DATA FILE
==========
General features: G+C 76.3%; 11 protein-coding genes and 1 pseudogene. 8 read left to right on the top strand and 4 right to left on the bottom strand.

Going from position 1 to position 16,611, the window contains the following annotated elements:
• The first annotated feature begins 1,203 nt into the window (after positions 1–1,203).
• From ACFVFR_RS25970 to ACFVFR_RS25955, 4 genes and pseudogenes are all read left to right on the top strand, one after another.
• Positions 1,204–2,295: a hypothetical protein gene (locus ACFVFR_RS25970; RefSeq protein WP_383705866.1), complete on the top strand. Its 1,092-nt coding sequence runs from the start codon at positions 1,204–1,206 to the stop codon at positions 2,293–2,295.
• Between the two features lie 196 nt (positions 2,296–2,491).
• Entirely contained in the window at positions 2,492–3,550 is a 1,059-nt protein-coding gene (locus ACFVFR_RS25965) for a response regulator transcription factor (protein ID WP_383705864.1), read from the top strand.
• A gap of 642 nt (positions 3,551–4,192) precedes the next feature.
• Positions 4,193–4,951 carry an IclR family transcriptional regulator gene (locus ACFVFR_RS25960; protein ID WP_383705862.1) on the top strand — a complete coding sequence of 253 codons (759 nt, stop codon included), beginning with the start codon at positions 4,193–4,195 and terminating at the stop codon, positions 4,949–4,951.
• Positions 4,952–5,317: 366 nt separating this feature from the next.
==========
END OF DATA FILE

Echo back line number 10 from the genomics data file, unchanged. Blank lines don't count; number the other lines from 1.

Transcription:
• Positions 4,952–5,317: 366 nt separating this feature from the next.